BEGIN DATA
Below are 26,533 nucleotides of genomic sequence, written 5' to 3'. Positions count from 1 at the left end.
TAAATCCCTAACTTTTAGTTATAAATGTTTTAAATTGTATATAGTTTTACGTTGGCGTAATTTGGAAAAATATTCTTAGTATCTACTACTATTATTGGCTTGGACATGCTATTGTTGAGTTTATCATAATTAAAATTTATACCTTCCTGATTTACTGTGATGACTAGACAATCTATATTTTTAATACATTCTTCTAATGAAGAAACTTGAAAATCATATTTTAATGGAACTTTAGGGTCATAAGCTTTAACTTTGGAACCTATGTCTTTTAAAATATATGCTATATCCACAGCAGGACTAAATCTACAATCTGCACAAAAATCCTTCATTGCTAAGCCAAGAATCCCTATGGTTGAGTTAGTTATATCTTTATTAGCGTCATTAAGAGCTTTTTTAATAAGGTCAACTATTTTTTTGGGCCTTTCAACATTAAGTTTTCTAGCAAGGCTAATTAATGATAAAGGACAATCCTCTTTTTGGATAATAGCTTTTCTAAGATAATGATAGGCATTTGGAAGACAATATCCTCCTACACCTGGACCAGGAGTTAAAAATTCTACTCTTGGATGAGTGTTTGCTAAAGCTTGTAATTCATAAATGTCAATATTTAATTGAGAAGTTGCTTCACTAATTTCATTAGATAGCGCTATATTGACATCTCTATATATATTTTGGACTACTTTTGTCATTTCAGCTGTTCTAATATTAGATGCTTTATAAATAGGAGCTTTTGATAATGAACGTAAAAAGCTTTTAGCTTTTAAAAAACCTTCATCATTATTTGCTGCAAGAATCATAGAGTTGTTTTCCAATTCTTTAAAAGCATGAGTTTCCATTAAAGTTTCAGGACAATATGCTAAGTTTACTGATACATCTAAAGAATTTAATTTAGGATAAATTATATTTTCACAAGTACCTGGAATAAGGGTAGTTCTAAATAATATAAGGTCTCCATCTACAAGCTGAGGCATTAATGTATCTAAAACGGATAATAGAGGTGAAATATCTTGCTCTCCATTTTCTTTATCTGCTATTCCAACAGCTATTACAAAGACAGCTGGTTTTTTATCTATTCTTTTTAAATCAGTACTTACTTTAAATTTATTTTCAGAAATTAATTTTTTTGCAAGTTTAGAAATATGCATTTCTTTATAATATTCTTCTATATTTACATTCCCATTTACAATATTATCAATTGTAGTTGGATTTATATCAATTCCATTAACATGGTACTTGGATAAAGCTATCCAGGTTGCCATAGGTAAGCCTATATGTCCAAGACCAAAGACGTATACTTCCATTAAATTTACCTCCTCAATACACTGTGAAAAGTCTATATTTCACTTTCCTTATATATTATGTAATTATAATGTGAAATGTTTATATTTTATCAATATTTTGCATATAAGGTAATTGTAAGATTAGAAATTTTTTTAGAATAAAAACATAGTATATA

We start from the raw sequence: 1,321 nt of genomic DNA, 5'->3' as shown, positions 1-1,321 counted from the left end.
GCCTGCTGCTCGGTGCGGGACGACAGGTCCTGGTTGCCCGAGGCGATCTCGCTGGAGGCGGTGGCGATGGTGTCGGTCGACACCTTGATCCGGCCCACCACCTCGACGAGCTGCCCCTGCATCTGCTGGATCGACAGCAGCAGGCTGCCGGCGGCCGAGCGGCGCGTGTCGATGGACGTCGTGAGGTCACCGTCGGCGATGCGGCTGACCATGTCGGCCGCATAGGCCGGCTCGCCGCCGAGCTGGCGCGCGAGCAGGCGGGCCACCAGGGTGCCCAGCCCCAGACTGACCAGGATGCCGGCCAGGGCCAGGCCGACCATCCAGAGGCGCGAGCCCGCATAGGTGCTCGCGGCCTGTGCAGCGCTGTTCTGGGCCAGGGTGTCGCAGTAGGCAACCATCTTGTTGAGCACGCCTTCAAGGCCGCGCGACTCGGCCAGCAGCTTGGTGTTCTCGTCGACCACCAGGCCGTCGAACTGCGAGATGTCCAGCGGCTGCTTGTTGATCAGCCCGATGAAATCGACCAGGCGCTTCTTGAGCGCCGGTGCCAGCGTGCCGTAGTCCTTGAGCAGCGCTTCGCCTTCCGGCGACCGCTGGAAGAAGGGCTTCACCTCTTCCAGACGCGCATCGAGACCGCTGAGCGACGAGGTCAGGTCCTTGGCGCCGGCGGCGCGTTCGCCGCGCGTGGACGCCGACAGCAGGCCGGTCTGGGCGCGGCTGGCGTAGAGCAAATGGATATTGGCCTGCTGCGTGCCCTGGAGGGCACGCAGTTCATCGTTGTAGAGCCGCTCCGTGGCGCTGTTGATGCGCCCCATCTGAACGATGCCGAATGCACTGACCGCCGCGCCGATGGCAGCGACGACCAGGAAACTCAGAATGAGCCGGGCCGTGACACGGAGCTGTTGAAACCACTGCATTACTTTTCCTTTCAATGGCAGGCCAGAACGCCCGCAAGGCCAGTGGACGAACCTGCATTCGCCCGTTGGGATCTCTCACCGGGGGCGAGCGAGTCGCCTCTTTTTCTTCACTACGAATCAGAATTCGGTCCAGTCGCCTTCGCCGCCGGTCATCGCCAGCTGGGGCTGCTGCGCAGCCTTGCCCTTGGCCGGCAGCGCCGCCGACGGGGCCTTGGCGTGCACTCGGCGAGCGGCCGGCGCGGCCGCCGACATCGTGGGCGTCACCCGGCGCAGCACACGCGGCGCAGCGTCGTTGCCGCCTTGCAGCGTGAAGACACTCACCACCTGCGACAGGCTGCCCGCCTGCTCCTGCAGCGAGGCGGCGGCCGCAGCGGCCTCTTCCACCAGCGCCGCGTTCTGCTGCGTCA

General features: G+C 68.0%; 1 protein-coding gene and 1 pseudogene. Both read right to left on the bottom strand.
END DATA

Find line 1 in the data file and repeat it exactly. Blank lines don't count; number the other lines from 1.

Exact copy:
Below are 26,533 nucleotides of genomic sequence, written 5' to 3'. Positions count from 1 at the left end.